(Photo credit: Mr. Shivananda B)

Environmental cleaning:

Slums receive a copious amount of city’s wastes. In the absence of sanitation lines and safe water, there is hardly any room for cleanliness. People with limited means, find it easy to settle in the land filled with filth, without any legal hassles. After a while, the noxious pile of garbage is no longer palpable to their senses. Though access to safe water and sanitation have improved in certain slums, it is far from ideal. Augmentation of routine cleaning and frequent cleaning of high touch surfaces to prevent COVID 19 infection are all fairy tales in most slums.

Ali in his playground: Devara Jeevanahalli slum (Photo credit: Mr. Shivananda B)

Testing, isolation and contact tracing:

Density of the population, massive number of probable contacts, impossibility of home isolation, stigma and exclusion weave a web of complexities around COVID 19 testing.  People in slums are unable to understand the significance of testing unless they are seriously ill.  According to them, testing of an asymptomatic person brings avoidable and unnecessary stigma. Unable to comprehend the rationale,  health professionals clad in personal protective gears walking through the narrow lanes evoke fear and anxiety among them. Given their context of extreme vulnerability, it is understandable that people in slums are suspicious at the awakened concern of health officials on slum health. This phenomenon is contrary to their usual experience,  and that is why contact tracing and testing is met with resistance and at times, violence. Since their natural habitat offers no practical solution for isolation or quarantine, they have been allocated to such facilities in other parts of the city. However, for them, being with their community is essential to feel safe, after all ‘community feeling’ is their only source of safety and comfort.

Doctors and nurses in slum clinic clad in PPE: Strained human connection (Photo credit: Mr. Shivananda B)

Aysha, a 32 year old lady from one of the slums, had multiple episodes of severe abdominal pain. The pain was episodic, totally incapacitating her. At our hospital, she was diagnosed with kidney stones mandating surgical intervention. Considering her situation, we offered free surgery; however, one of the prerequisites for the operation is a COVID test. She was re-assured that the surgery will be done in either case, but if COVID positive with more precautions. The next day, her husband and a community leader visited us and told us that they decided to postpone the surgery. Aysha stays in a non notified slum along with other 100 families on vacant land at the mercy of landowner. “If anyone here becomes positive, the government will seal down the place. I do not want that. In that case, you all have to evict’’, theland owner said. During COVID, no one will shelter them. Hence for the sake of five hundred people, they decided to postpone her surgery.

Threat of eviction: Rachnahalli slum (Photo credit: Mr. Shivananda B)

Lock down:

People in slums belong to the unorganized labour sector, many working as construction workers or housemaids and a significant proportion in small local shops. Their daily wages feed their families. With no safety cushion of savings, lockdown forced people to go hungry. At many slums, people refused to close down economic activities which led to the clash between slum dwellers and the police.  For people in slums, the virus containment measures is often a choice between the risk of catching the disease and the certainty of hunger. Hence, their choice of infection and subsequently being spreaders cannot be blindly condemned. “We were dying with many illness, corona looks like a new way…If we are destined to die with that, it will happen.. thinking of getting corona, we can’t sit at home and die of hunger..till we die, we have to do something and feed our children..”-said Neena.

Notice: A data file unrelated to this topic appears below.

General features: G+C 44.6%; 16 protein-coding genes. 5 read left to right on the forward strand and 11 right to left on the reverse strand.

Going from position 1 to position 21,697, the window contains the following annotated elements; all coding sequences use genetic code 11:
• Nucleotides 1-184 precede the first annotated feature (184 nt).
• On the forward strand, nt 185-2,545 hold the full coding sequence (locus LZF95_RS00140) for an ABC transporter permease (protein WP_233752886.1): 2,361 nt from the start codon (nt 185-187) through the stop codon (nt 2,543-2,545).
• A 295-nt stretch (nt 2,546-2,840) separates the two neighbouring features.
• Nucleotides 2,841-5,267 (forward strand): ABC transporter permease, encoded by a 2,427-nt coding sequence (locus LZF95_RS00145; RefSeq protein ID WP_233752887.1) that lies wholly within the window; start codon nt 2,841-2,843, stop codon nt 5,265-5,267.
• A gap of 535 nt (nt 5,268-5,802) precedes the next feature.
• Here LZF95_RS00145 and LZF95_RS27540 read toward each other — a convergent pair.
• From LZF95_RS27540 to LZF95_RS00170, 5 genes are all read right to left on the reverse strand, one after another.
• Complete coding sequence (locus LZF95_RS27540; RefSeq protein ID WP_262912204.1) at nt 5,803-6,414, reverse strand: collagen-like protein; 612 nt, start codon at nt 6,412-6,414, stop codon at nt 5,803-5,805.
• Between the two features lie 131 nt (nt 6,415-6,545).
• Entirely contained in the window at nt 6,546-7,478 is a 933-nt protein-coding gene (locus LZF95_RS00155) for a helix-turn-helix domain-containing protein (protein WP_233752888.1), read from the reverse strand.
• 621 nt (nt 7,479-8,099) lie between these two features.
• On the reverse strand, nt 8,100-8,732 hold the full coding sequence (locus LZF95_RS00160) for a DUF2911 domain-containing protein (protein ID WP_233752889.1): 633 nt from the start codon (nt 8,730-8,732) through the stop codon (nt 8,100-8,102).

Food a matter of concern than Corona: Neena cooking in Rachnahalli slum (Photo credit: Mr. Shivananda B)

Is there anything we can do?

When we look at the COVID 19 toolkit deployed by nations around the world to combat the virus, there are hardly any tools that can be used in slum settings. We need to engage with the existing trust networks in the slums and design collective actions. Ensuring necessities like food, provision of hygiene essentials and enabling access to healthcare can provide interim relief in slums. Though urgent responses to specific needs arising from this pandemic are crucial, one should not forget the unbearable suffering created by the inequitable urban development.

We hope that the favourable demographics of a relatively young population and low case fatality rate of COVID 19 may spare slums from a major catastrophe. However, there is no doubt that this infection will claim many lives due to hunger and due to the consequence of resource reshuffling to COVID 19 leading mortality from other medical conditions in this setting.

This pandemic has taught many valuable lessons. The negation of the reality of slums in cities – and, hence, the rights of slums dwellers which in turn allows intolerable living conditions and weak health networks have the potential to wipe out millions in a short span of time.

Encouraging local participation in slum upgrading, improving basic living conditions, promoting access to quality education and health services, facilitating stable economic inclusion, securing land tenure and using technology to collect actionable information is the key to sustainable development in these settings.

 COVID 19 is a wake-up call to include ‘Slum health’ within ‘Universal health care’ and promote ‘inclusive cities approach with strong community partnership’ to insulate the world from fatalities of future pandemics.

Dialogues in narrow lanes: Inclusive cities approach (Photo credit: Mr. Shivananda B)


[1] Ministry of Health and Family Welfare COVID-19 INDIA [Internet]. [cited 2020 July 20] Available from :

[2] India Office of the Registrar General and Census Commissioner. (2013). Primary census abstract for slum (Technical Report). New Delhi, India: Office of the Registrar General and Census Commissioner.

[3] 5 Fiona Callister, Beneath the Surface: The State of the World’s Water 2019, Water Aid, March 2019